I oppose government mandating what food can be sold. And this latest scandal where health insurance companies are data mining to determine the buying choices their patients make is Orwellian and intrusive. I cannot imagine being in a doctor’s office for a physical one day and having him say, “I notice you fell off the wagon and bought ice cream last week . . .”

  2. Karen, No one is defending the behavior of the VA no matter how you want to turn it into – if you disagree with me you are defending the VA and what happened there.
    As for Coburn he is a republican so has a specific point to push, he has not examined these people and cannot diagnose from afar, (And look at rep Broun who believes the earth is 6000 years old and also has an MD)
    Look at the headline and what Coburn said “Over the past decade, more than 1,000 veterans may have died as a result of VA malfeasance,”
    He said “May” that does not mean did.
    And saying that, pointing it out does not ipso facto mean I am defending the VA.

  3. Karen, I was making a point about Samantha’s description of “trough feeders”. You are so quick to think someone is attacking someone personally.

  4. It’s one thing to be on a waiting list, and it’s another thing to conclude that as a result of being on the waiting list that’s the cause of death, depending on what your illness might have been at the beginning,” Griffin told the Senate Veterans Affairs Committee

    http://www.ohio.com/news/nation/veterans-affairs-watchdog-no-proof-treatment-delays-killed-vets-1.488386

    You want to make it even worse then it is. That is hurtful to families to say it is incompetence that caused their deaths when it may have been natural causes but better to try and make a problem worse by inflating then look at realities.

    You don’t know what they had. They have been waiting fior a simple problem. I had a friend who took extensive advantage of the VA health care system, always going in for something minor, He was 82 when he died but in fact was hit, by a police car, when he was making a turn across traffic. He was also drinking in the car at the time, had a glass of liquor from which he was sipping. Had he had an appointment coming up (I don’t recall if he did or not) he would be said he died while waiting for his appointment.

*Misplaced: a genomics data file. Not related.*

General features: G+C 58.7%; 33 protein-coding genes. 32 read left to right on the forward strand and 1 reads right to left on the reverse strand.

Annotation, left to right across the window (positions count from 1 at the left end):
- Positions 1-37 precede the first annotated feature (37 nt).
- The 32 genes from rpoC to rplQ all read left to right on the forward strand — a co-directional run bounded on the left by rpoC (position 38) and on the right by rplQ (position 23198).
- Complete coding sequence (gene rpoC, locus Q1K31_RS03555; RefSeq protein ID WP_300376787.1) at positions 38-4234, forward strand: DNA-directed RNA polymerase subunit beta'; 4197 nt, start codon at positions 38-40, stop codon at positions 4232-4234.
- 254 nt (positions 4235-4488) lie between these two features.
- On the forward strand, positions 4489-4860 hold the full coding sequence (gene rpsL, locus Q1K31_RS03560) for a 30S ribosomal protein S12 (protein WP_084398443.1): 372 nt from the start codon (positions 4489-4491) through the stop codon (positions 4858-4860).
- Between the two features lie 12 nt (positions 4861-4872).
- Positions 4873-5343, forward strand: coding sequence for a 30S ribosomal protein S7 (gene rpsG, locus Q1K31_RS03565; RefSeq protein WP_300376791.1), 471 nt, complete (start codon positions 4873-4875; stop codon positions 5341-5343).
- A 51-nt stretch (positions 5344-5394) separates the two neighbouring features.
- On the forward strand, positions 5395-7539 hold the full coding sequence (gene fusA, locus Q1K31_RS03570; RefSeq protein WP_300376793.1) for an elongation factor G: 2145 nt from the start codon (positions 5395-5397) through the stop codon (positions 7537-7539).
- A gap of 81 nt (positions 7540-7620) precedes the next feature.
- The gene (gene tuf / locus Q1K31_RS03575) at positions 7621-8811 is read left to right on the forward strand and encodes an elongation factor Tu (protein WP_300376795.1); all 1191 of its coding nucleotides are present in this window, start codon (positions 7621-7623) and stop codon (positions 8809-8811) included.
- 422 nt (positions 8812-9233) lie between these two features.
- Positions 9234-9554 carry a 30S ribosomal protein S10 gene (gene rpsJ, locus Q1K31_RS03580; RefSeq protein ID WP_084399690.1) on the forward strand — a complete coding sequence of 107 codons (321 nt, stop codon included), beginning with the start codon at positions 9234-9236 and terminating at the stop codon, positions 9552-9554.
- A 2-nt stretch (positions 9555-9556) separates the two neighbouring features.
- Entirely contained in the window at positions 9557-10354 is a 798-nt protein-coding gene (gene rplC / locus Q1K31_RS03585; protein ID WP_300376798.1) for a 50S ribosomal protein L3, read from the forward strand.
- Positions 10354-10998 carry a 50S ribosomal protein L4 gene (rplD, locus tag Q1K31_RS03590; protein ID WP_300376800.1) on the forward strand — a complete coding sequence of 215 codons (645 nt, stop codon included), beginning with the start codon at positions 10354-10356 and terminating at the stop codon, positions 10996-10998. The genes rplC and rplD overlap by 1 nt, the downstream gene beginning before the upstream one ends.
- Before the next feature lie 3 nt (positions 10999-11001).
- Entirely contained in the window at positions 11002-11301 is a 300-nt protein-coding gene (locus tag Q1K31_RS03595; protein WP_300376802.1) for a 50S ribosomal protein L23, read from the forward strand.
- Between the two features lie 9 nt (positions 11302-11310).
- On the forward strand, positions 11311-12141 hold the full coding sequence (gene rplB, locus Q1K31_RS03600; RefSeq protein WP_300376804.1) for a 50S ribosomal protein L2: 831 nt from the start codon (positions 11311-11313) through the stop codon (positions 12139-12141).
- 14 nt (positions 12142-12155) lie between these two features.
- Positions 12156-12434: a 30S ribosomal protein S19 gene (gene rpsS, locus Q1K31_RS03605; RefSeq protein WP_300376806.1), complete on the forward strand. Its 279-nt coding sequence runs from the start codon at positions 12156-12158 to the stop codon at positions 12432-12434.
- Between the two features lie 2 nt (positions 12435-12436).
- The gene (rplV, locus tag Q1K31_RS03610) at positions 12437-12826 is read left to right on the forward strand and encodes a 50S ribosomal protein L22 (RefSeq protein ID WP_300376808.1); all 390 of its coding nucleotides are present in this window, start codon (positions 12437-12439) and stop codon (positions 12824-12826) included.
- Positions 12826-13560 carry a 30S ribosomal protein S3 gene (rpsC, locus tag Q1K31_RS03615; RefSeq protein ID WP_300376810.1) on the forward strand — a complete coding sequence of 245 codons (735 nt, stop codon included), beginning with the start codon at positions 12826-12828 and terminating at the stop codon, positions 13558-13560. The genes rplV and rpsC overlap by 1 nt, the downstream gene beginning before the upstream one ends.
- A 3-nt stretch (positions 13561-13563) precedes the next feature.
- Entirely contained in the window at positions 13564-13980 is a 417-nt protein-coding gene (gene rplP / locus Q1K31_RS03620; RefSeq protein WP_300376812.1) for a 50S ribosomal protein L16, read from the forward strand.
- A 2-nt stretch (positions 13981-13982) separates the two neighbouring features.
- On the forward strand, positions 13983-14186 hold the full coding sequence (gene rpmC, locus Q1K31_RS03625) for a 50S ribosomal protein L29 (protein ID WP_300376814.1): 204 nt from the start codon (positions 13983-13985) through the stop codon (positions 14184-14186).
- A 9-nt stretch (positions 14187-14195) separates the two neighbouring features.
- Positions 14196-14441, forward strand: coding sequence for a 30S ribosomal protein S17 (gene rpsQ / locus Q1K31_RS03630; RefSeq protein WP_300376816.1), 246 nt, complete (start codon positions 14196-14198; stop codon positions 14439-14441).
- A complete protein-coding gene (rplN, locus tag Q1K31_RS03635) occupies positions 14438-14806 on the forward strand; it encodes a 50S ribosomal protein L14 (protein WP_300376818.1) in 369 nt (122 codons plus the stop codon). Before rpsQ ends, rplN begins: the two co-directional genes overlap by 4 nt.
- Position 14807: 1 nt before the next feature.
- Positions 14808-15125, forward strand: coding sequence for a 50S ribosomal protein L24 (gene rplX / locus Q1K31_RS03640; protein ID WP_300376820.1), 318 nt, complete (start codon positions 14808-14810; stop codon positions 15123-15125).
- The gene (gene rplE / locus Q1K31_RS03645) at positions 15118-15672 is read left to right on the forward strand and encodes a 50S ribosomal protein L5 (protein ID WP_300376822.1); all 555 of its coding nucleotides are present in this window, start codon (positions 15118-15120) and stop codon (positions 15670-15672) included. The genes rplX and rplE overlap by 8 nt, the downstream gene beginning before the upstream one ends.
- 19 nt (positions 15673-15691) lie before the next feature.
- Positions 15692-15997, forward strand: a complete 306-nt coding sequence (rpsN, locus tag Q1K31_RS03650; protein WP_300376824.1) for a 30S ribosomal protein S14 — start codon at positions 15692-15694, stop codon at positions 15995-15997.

Had he died, since he was 82, from say, coronary disease but he was waiting for an appointment because his foot wasbothering him you woldreport it as he died while waiting for his app’t implying the death was related to the wait time,.
    (That is an extreme example, because I know of it personally.
    I waited over 30 days a while back for the results of a biopsy. I should have gotten the results in 2 weeks, tops. Had I died, say of an M,I before I finally got the results you would be correct and absolutely wrong in making the connection; that I died while awaiting results of a test that did not come in when it should have, the waiting time for the results caused my death? No. But it sounds good. The lab or doctor was not diligent, or even lazy and she died while waiting for what she should have received 2 weeks sooner.

  5. Karen, the spouse actually doesn’t go destitute. The spouse gets to keep and live in the primary residence and they may be able to keep their half of the joint assets accrued in th marriage. An estate lawyer could probably shed some light on this.

  6. Jim, that’s Samantha’s logic, not mine. Didn’t you read her comment regarding trough feeders?

  7. Lee:

    Again, please refer to the Medicare website. It clearly explains that you pay zero until a certain # of days has been reached, after your deductible. I think I have stated something like 4 or 5 times now the breakdown of what you pay after X # of days.

    Just read it. Because you keep arguing with me that you fell below that day threshold, but cannot understand why you did not receive a large bill.

  8. “”Over the past decade, more than 1,000 veterans may have died as a result of VA malfeasance,” said Coburn, a three-time cancer survivor who says the government should offer veterans access to private hospitals.”

    http://www.cnn.com/2014/06/24/us/senator-va-report/

    Who do you want to believe – the government agency who enacted nationwide deliberate fraud to make their numbers look good? The IRS was caught destroying evidence in another scandal, and is trying to have us believe that all of a sudden, miraculously, 7 people involved in a scandal suddenly had their computer crash, while the company required to save those emails miraculously lost them.

    Who is defending this behavior???

  9. Karen, I no longer have the bill or I would post it. You can argue and debate with me til the cows come home. The bill said at the bottom, because I almost fainted when I saw the numbers but had not gotten to the paid part. owed $138,000
    Then it stated ‘Medicare paid $132,000 Your secondary insurance is responsible for the remaining $800.00’
    You may want it to be different but it is not. You are doing what I often see Republicans and the right do: exaggerate, distort or just plain old change the facts.
    This is a fact, Medciare paid all but $800.00
    I have said it in as many ways as I can. You want to continue to deny it you will be debating with yourself.

  10. I have had several elderly loved ones die. I would be infuriated beyond measure if they had been denied “end of life care” that would have made them more comfortable in their final months. Were they just supposed to suffer without pain meds? Does it matter if they lost maybe 6 months of time from having no care?

    I cannot believe they are trying to excuse this. How would you feel if you had to wait 9 months to even see a doctor, let alone get any care? And you couldn’t go anywhere else because you had to use a single payer system? And meanwhile the people you knew who could see private providers could get appointments in a few days?